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A&E | Vol. 27, No. 5, May 20, 2010
(Fighting For Papa Bear)

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The Public Record

by Maxwell Chase
Dear Maxwell,
I'd like to know the history behind the big cross on Fort Pickens Road.
-Cathy K.

The large white cross that stands solemnly on Santa Rosa Island was placed there to honor the site of our nation's first Catholic Mass.

On August 15, 1559, shortly after Tristan de Luna first made landfall in Pensacola, the explorer gathered his followers for a blessing of the new world. Dominican priests accompanying de Luna performed the first Christian service ever recorded in North America.

In May of 1954, the Knights of Columbus joined with the Pensacola Chamber of Commerce and the Santa Rosa Island Authority to erect the cross as a tribute to the religious milestone.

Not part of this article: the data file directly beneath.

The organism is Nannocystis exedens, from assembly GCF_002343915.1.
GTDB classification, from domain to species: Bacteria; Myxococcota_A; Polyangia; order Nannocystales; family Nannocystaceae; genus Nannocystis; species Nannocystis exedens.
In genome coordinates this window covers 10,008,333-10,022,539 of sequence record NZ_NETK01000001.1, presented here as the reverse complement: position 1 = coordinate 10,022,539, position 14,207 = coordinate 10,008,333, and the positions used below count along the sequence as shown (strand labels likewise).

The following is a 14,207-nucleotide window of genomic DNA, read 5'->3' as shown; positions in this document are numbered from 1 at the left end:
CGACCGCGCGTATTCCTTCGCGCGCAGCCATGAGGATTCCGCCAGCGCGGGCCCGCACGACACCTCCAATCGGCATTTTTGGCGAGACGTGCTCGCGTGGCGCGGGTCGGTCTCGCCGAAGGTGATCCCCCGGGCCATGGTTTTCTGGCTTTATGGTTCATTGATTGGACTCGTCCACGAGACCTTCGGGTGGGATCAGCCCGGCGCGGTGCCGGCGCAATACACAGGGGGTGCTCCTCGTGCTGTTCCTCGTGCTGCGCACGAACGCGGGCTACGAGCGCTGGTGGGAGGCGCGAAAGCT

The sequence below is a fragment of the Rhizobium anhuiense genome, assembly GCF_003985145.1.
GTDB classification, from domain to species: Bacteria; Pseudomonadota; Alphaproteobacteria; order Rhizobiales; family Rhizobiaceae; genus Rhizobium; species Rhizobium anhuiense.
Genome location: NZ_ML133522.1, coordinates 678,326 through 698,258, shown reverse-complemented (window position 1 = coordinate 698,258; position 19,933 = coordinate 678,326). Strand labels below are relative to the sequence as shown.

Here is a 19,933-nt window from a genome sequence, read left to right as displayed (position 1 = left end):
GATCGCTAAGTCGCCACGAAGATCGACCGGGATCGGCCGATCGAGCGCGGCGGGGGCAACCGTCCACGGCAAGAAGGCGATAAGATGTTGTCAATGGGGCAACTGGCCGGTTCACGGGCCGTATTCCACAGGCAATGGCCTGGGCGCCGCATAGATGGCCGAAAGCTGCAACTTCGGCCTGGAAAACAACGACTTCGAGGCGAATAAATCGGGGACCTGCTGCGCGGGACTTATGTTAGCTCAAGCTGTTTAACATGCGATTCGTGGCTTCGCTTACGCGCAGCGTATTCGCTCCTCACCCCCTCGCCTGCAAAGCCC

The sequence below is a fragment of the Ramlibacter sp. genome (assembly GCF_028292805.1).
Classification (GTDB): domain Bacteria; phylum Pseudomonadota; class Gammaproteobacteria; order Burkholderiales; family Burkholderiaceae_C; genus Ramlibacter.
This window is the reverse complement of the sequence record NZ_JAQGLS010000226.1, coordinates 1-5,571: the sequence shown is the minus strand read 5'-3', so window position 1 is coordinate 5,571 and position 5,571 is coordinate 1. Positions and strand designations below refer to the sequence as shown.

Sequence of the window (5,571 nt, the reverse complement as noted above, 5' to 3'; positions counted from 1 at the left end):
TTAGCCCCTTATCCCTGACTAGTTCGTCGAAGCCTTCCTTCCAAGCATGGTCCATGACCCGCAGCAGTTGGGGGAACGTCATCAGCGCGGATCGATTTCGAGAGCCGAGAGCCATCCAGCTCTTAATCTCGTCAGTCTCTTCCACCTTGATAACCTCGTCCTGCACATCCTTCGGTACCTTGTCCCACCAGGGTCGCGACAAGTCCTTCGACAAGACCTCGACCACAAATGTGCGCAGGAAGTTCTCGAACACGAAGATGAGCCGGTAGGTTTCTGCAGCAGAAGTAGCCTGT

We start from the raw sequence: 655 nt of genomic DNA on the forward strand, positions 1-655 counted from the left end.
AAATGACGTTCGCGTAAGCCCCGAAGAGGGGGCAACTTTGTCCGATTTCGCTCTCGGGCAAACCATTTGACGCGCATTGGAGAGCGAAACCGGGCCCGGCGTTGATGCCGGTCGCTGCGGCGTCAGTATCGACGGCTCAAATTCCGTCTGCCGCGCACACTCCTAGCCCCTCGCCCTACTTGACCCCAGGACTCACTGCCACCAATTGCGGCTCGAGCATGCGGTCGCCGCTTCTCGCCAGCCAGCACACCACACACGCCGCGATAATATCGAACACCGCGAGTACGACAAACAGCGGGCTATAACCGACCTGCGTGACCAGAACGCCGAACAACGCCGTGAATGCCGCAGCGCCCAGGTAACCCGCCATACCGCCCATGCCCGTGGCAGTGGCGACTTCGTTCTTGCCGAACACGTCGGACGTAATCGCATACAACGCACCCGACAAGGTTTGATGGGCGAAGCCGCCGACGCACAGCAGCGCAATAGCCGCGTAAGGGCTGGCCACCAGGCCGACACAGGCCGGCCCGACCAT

Ironically, the Knights of Columbus faced terrible weather conditions at the dedication ceremony, similar to those that thwarted de Luna's settlement nearly 400 years earlier. Driving rains and 30-mile per hour gusts of wind came down on hundreds of locals who lined the roads and beaches to form a procession for the cross.

A pontifical field mass was canceled, but the cross was blessed thanks to the dedication of the Bishop of Mobile, Reverend Thomas J. Toolen. Toolen certified the cross by blessing it in hasty ceremonies between downpours.

Today, the cross remains unchanged just as it has for over 50 years. Despite several hurricanes that have laid waste to Pensacola Beach, it has survived in holy wonder. Many locals maintain that it is divinely protected.

The cross itself is made of white cement that is sanded to a smooth finish. It stands 10 feet tall with arms that stretch 8 feet across. At the base of the cross is a marble plaque that dates the Spanish Mass.

To this day, the cross continues to provide religious inspiration -- a sunrise service is held there every Easter Sunday

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